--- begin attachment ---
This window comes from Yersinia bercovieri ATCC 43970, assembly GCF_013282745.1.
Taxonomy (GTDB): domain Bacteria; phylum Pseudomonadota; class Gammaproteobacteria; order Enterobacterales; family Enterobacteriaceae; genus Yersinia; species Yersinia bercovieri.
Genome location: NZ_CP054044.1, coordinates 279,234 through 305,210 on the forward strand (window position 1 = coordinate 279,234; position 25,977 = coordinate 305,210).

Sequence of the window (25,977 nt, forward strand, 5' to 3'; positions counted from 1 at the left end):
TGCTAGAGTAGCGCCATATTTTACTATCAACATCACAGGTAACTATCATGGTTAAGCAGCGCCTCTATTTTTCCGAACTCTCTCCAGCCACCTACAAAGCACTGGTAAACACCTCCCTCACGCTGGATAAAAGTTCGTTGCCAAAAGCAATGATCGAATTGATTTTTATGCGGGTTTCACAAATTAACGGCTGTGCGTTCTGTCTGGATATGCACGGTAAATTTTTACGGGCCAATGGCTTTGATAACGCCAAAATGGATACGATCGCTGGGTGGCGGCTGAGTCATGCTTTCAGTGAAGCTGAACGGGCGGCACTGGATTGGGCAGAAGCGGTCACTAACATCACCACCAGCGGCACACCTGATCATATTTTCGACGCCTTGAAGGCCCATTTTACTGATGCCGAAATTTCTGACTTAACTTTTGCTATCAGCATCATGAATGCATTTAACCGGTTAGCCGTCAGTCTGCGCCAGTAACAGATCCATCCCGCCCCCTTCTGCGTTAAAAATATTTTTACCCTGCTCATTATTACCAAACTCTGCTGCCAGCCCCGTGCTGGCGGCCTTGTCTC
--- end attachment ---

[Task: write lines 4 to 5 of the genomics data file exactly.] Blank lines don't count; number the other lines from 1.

Sequence of the window (25,977 nt, forward strand, 5' to 3'; positions counted from 1 at the left end):
TGCTAGAGTAGCGCCATATTTTACTATCAACATCACAGGTAACTATCATGGTTAAGCAGCGCCTCTATTTTTCCGAACTCTCTCCAGCCACCTACAAAGCACTGGTAAACACCTCCCTCACGCTGGATAAAAGTTCGTTGCCAAAAGCAATGATCGAATTGATTTTTATGCGGGTTTCACAAATTAACGGCTGTGCGTTCTGTCTGGATATGCACGGTAAATTTTTACGGGCCAATGGCTTTGATAACGCCAAAATGGATACGATCGCTGGGTGGCGGCTGAGTCATGCTTTCAGTGAAGCTGAACGGGCGGCACTGGATTGGGCAGAAGCGGTCACTAACATCACCACCAGCGGCACACCTGATCATATTTTCGACGCCTTGAAGGCCCATTTTACTGATGCCGAAATTTCTGACTTAACTTTTGCTATCAGCATCATGAATGCATTTAACCGGTTAGCCGTCAGTCTGCGCCAGTAACAGATCCATCCCGCCCCCTTCTGCGTTAAAAATATTTTTACCCTGCTCATTATTACCAAACTCTGCTGCCAGCCCCGTGCTGGCGGCCTTGTCTC